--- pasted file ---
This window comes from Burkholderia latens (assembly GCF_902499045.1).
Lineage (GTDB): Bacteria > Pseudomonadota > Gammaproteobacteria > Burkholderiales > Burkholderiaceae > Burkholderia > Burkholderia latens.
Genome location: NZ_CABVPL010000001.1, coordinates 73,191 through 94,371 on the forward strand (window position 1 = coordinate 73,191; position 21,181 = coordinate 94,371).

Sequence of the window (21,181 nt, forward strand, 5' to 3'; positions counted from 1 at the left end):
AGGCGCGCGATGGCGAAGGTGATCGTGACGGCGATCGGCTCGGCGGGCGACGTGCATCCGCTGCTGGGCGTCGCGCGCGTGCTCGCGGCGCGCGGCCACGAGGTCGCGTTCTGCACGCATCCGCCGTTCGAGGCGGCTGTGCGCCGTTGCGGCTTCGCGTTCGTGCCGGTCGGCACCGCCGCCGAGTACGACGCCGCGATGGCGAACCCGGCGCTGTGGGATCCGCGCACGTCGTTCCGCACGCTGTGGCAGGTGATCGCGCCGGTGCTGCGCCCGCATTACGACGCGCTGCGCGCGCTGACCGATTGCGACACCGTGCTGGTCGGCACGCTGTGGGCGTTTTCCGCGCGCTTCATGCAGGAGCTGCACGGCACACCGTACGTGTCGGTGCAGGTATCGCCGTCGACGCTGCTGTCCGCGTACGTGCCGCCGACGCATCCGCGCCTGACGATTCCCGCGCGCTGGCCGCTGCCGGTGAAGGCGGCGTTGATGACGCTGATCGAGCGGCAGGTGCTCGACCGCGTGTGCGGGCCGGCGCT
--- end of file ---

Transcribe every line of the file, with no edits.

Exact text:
This window comes from Burkholderia latens (assembly GCF_902499045.1).
Lineage (GTDB): Bacteria > Pseudomonadota > Gammaproteobacteria > Burkholderiales > Burkholderiaceae > Burkholderia > Burkholderia latens.
Genome location: NZ_CABVPL010000001.1, coordinates 73,191 through 94,371 on the forward strand (window position 1 = coordinate 73,191; position 21,181 = coordinate 94,371).

Sequence of the window (21,181 nt, forward strand, 5' to 3'; positions counted from 1 at the left end):
AGGCGCGCGATGGCGAAGGTGATCGTGACGGCGATCGGCTCGGCGGGCGACGTGCATCCGCTGCTGGGCGTCGCGCGCGTGCTCGCGGCGCGCGGCCACGAGGTCGCGTTCTGCACGCATCCGCCGTTCGAGGCGGCTGTGCGCCGTTGCGGCTTCGCGTTCGTGCCGGTCGGCACCGCCGCCGAGTACGACGCCGCGATGGCGAACCCGGCGCTGTGGGATCCGCGCACGTCGTTCCGCACGCTGTGGCAGGTGATCGCGCCGGTGCTGCGCCCGCATTACGACGCGCTGCGCGCGCTGACCGATTGCGACACCGTGCTGGTCGGCACGCTGTGGGCGTTTTCCGCGCGCTTCATGCAGGAGCTGCACGGCACACCGTACGTGTCGGTGCAGGTATCGCCGTCGACGCTGCTGTCCGCGTACGTGCCGCCGACGCATCCGCGCCTGACGATTCCCGCGCGCTGGCCGCTGCCGGTGAAGGCGGCGTTGATGACGCTGATCGAGCGGCAGGTGCTCGACCGCGTGTGCGGGCCGGCGCT